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I'm selling a software that lets users manipulate critical information.

In my licence contract (redacted by a lawyer specialized in this field), I've got a standard clause reading :

THIS SOFTWARE IS PROVIDED BY THE AUTHOR ``AS IS'' AND ANY EXPRESS OR IMPLIED WARRANTIES, INCLUDING, BUT NOT LIMITED TO, THE IMPLIED WARRANTIES OF MERCHANTABILITY AND FITNESS FOR A PARTICULAR PURPOSE ARE DISCLAIMED. IN NO EVENT SHALL THE AUTHOR BE LIABLE FOR ANY DIRECT, INDIRECT, INCIDENTAL, SPECIAL, EXEMPLARY, OR CONSEQUENTIAL DAMAGES (INCLUDING, BUT NOT LIMITED TO, PROCUREMENT OF SUBSTITUTE GOODS OR SERVICES; LOSS OF USE, DATA, OR PROFITS; OR BUSINESS INTERRUPTION) HOWEVER CAUSED AND ON ANY THEORY OF LIABILITY, WHETHER IN CONTRACT, STRICT LIABILITY, OR TORT (INCLUDING NEGLIGENCE OR OTHERWISE) ARISING IN ANY WAY OUT OF THE USE OF THIS SOFTWARE, EVEN IF ADVISED OF THE POSSIBILITY OF SUCH DAMAGE.

I've seen equivalents in almost every single software I've been using so far.

So far, all of our clients accepted that without difficulty, but now one potential client is contesting it. Actually he's telling me something along the lines of :

You mean that if I use your software to buy something at $10 to a third party company, and there's a bug in your software (as you don't guarantee there aren't any), and you transmit a $20 order, I shall pay the $10 difference, not you?

I'm a bit stuck between what seems like common sense on his part, and the fact that my insurance companies would probably not insure me for those kind of risks, and if you consider we're talking millions, not plain $, it doesn't feel comfortable being responsible for that kind of potential losses.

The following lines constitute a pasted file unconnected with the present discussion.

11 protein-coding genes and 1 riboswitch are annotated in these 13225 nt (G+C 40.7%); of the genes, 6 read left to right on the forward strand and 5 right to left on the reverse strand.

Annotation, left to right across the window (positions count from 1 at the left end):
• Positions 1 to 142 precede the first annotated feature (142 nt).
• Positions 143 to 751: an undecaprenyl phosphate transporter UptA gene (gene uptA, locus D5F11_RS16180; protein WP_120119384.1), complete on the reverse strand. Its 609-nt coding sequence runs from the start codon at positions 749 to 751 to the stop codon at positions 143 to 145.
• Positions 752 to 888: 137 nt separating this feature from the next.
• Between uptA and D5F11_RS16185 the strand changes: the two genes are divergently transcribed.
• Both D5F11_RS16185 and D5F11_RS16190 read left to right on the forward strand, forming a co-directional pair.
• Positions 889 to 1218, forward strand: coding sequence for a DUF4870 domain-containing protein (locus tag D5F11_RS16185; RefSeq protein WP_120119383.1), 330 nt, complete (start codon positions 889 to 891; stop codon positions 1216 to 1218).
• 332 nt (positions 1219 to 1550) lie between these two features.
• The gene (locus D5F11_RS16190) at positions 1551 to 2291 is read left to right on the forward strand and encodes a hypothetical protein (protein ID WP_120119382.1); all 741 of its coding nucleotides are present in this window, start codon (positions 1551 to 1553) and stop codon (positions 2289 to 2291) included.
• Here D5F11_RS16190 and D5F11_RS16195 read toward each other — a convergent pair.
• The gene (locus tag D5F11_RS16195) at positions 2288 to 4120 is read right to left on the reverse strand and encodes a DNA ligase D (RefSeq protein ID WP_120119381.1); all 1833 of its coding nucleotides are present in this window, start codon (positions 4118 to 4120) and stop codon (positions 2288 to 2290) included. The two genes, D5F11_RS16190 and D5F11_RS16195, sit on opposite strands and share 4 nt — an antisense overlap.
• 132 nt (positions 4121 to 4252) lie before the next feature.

So far, the best answer I've come up with is that everybody does it in the industry (Microsoft doesn't guarantee that the mail you've sent using Outlook won't be altered, eg by turning all the $10's in $20's ...)

Any advice on how to handle this ? (apart from doing our best to ship bug-free software, of course :p)

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Ask a lawyer to explain to you the meaning of the clause. I have read it twice, and I still can't make neither head nor tails of it... –  Treb Feb 29 '12 at 9:32
    
done already, actually a lawyer write this for us in the first place. I've updated my question to mention that! –  Brann Feb 29 '12 at 10:27
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Ok, then ask the lawyer to explain what it means. I think your client doesn't understand it either, that's why he is asking. –  Treb Feb 29 '12 at 10:31
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oh, I think he does very well understand what it means. My customer problem is that he's not happy with what he understands (ie that I'm not responsible for anything whatsoever, even if there's a HUGE bug in my software that leads him to lose million of $) –  Brann Feb 29 '12 at 10:37
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Microsoft's "explanation" of this clause would be "Don't like it? Don't install our software." Can you afford to play hardball that way? Are there many alternatives to your software? –  pdr Feb 29 '12 at 12:39

4 Answers 4

up vote 23 down vote accepted

"If I gave you such a warranty, and I gave it to all my other customers too, probably I would be out of business very soon. All it takes is a single malicious customer who finds a bug and uses it to deliberately cause large fictive damages. Because of the complexity of software development, it's currently next to impossible to create software that doesn't contain any single bug.

But even if my software was perfect, other components of the whole system, like the hardware, the operating system, the libraries I use, the database system etc. could still contain bugs, and they most likely do; so whenever something goes wrong, you would probably try to make me pay for the damages, because I'm the only one who gave you a warranty and the problem eventually shows up in my program, since this is the frontend you are working with. Defending against such claims is something I simply cannot afford."

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I think you need to have a talk with a lawyer. Different jurisdictions have different consumer laws. In the UK there are a couple of statutes on unfair contract terms. I don't know whether your disclaimer would hold water or not (I've seen several contracts from large companies that would fall foul of the legislation).